Since New York City first went into lockdown in March, no single event has had a more direct positive impact on my family than the reopening of in-person schooling. My middle-school-aged son looks forward to going to school now, and I was finally able to get back to work, lending my family a much-needed economic lifeline. In-person schooling was the light at the end of a very dark tunnel.
Families like mine depend on the public schools, so as I watch the number of coronavirus cases tick up, I’m praying that Mayor de Blasio and his advisers will keep our schools open.
In the past several days, I’ve noticed more elected officials speaking out in favor of keeping schools open. They see what in-person school means for people in their neighborhoods. That’s heartening.
Another thing I’ve noticed, though, is that these same politicians pull their punches when it comes to calling out the one group that has been the central player in so much of the delays and chaos around the reopening: the teachers union.
At every step of the way, the United Federation of Teachers has put the narrow interests of a vocal subset of its members over the best interests of children. The UFT didn’t complain when its members were collecting guaranteed paychecks over the summer, but things changed when it was back to school time.
First, the union threatened to sue the city. Then it threatened to strike. It wasn’t until the UFT got a promise of no layoffs that teachers finally agreed to go back to work.
I wish my employer would give me a promise of no layoffs, but I live in the real world.
The union has gotten everything it has demanded, and now its leaders are holding to the ridiculous — and unscientific, per the World Health Organization — threshold they negotiated with Hizzoner to force the closing of schools once again.
That’s right, even though there have been only 308 positive tests out of 140,434 in the entire school system, a positivity rate of 0.22 percent, and no evidence that opening schools has caused a spread of the virus, New York City is poised to edge over 3 percent positivity citywide, which will automatically trigger the closing of public schools.
This is going to be devastating for my family.
School has never been easy for my son, but he struggled a lot when classrooms closed at the end of the last academic year. When the mayor announced in September that public schools would start offering in-person instruction, even though it wasn’t full-time, my son begged me to send him.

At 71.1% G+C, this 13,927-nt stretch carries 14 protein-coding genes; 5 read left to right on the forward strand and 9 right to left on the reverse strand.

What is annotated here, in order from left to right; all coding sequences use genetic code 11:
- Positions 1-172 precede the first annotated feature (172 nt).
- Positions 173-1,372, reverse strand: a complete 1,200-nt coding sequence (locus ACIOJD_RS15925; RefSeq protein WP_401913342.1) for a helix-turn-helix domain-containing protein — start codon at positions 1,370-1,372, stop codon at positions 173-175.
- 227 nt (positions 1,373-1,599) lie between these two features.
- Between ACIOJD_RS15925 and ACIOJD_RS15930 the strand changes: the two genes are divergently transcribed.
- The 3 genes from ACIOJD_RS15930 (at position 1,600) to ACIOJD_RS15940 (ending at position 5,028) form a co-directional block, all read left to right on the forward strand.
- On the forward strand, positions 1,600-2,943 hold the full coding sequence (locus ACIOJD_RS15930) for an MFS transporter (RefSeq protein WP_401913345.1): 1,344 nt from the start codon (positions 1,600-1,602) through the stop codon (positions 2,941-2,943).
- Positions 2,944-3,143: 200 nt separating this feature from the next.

We live in the South Bronx, where COVID-19 hit hard in the spring and summer, so we knew the risks of sending him back to the classroom. Still, learning remotely has been much harder for my son, and he needs that personal touch only a teacher can provide in the classroom. Now he goes to class two to three times per week; his grades are improving.
I understand that teachers want to be safe. That’s what we all want. Thankfully, the city has proved that we can reopen schools safely. Believe me, this is my baby I’m talking about. I wouldn’t send my child to school if I thought it wasn’t safe.
We need schools to stay open, and I think all the people in the City Council and all these candidates running for mayor should come out and declare themselves on this issue. Are they willing to speak out for families like mine — even if it means taking on the one special-interest group most responsible for the situation? Are they willing to put the interest of our children ahead of their own political calculations?
I wish de Blasio and his schools chancellor, Richard Carranza, had done a better job coordinating the reopening. But it didn’t help that they had to bring an intransigent labor union kicking and screaming along the way — a union unwilling to show even an ounce of genuine solidarity with parents and students.
I’ve had enough of all the adults and their political agendas. If we don’t call out who’s to blame, the situation will never change. If schools close this month, it will be because politicians once again caved to the UFT.
Katherine Holley is a Bronx resident and the mother of a middle-school student.